For this review of the Athlon Ares ETR UHD 3-18×50 riflescope, I had the chance to put it through a year of hard use, both in the field on hunting trips and at the range. I received this scope from Athlon late in October 2022 after my general deer hunt was over, but I still had one limited entry tag left to fill and was eager to get this scope on my rifle and get everything zeroed for the hunt.
This Athlon Ares ETR scope lived most of its life on my 20” 6.5 PRC and saw an extremely high number of range trips along with being dragged along on multiple hunts. The scope stayed on the PRC throughout the full life of a barrel on that gun, so I was able to get an extremely good feel for its performance, durability, reliability, and repeatability.
The Testing – Athlon Ares ETR Scope Review
By no means is the 6.5 PRC a heavy hitter in the recoil department, so in order to thoroughly test the scope’s ability to handle heavy recoil rifles, I took the scope off the 6.5 PRC and put it on one of my 300 WSM builds for a couple range trips. Once I was satisfied with that test, back on the 6.5 PRC it went.
Conservatively estimating, this Athlon Ares ETR 3-18×50 scope went through over 1,200 rounds of magnum (6.5 PRC and 300 WSM) fire.
Additionally, I put this scope to use on a mid-November deer hunt as well as winter predator hunts in the snow. The Athlon Ares ETR 3-18×50 went on range trips from sub-freezing temperatures to nearly 100 degrees. The scope/rifle got bounced around in a pickup without a case and on ATVs/UTVs on rough dirt roads. The turrets on the scope constantly got twisted and turned up and down during each range trip and I performed a tall target and a box test on the scope. I wanted to find out just how good this scope would be through a myriad of conditions.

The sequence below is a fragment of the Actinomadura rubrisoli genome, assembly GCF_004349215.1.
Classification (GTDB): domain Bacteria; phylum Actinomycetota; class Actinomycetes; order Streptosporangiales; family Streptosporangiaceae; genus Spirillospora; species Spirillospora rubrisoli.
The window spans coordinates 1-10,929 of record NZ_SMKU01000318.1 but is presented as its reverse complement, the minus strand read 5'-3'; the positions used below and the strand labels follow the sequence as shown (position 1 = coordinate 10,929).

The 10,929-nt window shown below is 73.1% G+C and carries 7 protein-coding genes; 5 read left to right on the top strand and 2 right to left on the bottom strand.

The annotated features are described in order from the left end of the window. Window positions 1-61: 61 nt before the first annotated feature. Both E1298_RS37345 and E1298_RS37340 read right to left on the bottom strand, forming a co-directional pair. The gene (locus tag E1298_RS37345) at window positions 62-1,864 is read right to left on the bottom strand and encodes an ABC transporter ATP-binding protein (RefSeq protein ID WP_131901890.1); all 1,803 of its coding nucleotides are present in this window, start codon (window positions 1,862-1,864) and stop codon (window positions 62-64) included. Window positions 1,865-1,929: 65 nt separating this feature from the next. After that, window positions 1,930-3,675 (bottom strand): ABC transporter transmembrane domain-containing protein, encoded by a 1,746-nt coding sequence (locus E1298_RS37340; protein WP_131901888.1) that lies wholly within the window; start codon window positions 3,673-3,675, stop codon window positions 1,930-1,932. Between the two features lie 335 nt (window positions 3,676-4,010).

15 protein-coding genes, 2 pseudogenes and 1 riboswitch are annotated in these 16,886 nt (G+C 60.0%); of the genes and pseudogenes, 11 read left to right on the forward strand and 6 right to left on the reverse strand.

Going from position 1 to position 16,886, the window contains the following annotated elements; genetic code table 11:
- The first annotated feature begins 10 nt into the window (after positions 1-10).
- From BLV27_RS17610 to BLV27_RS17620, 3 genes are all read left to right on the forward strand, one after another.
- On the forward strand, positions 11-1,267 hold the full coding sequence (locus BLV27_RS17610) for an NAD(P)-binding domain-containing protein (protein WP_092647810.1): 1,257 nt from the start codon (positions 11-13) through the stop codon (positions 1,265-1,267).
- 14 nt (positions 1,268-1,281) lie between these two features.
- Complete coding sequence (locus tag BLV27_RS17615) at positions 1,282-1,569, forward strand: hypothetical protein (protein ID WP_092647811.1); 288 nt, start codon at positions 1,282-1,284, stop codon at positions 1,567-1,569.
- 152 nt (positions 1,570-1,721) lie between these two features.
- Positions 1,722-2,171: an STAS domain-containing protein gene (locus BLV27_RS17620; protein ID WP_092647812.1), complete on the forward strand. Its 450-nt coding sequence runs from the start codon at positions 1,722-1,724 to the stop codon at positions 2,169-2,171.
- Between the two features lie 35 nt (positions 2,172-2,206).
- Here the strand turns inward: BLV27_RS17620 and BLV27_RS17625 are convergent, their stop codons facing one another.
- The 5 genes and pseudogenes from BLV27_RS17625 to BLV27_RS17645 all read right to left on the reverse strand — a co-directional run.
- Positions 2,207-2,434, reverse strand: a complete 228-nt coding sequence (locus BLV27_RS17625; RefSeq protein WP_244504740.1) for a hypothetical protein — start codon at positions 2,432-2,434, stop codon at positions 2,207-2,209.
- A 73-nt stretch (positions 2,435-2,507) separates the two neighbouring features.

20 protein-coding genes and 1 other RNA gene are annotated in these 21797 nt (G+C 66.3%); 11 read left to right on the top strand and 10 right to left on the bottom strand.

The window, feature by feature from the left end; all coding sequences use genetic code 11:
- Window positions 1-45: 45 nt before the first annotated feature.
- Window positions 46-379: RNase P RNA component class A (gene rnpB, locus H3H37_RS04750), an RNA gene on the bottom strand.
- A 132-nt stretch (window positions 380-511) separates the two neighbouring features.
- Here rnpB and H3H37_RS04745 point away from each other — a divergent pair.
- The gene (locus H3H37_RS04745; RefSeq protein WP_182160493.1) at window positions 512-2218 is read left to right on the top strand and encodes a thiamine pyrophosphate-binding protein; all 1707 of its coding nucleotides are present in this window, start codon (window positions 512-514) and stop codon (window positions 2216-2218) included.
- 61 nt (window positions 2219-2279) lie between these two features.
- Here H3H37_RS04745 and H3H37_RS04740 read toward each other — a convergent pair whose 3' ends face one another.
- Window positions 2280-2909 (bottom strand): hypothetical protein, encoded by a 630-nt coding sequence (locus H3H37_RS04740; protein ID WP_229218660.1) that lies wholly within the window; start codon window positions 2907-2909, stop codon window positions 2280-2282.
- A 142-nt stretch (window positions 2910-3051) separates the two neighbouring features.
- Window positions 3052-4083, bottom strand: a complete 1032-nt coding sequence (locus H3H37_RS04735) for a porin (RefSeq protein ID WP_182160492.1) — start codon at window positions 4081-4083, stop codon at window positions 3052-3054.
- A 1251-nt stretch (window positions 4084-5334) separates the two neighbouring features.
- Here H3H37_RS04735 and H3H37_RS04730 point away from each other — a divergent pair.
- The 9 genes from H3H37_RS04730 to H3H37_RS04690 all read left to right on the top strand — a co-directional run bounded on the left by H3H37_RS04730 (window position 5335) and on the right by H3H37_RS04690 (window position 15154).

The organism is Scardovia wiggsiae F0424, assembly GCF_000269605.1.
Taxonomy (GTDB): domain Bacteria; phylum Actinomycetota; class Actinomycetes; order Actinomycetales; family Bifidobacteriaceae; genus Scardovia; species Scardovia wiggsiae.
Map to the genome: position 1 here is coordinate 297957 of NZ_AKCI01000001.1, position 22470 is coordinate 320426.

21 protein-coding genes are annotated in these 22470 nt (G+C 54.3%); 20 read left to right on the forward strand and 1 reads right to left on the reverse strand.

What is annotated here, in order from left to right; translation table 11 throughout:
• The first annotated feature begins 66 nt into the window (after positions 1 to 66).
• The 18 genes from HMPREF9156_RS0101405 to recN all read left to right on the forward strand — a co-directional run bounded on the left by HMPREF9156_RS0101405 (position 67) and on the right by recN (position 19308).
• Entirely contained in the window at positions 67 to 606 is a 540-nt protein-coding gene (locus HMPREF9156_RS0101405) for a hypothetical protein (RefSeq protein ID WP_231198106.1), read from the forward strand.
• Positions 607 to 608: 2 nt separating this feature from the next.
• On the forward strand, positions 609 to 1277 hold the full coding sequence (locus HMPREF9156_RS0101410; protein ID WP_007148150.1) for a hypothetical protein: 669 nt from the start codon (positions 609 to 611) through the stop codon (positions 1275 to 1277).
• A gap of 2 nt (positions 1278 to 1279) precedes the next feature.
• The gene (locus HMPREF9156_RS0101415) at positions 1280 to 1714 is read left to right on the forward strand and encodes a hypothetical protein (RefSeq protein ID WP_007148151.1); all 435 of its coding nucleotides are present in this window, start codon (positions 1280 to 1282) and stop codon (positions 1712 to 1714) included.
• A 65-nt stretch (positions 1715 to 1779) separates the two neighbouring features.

What Is In The Box – Athlon Ares ETR Scope Review
I must start this one off with an apology. In my rush to get the scope on the 6.5 PRC and get it zeroed for the hunt, I failed to take photos of how I received it in the box. With that being said, just like every other optic I have received from Athlon, the packaging was top notch. The scope was nicely wrapped in plastic and was secured in the box with foam. There was no damage to the scope or the box.
In the box with the scope was a user manual, 2032 battery (for the illuminated reticle), and a microfiber cleaning cloth. Also in the box was an Allen wrench and extra set screws for the zero stop. Overall, pretty basic stuff included with the scope. I expect nothing less than that when I get a scope and more is always nice. It would have been great to have a set of flip up covers, a sunshade, and throw lever, but those are just “wants” not “needs”.
The Specs – Athlon Ares ETR Scope Review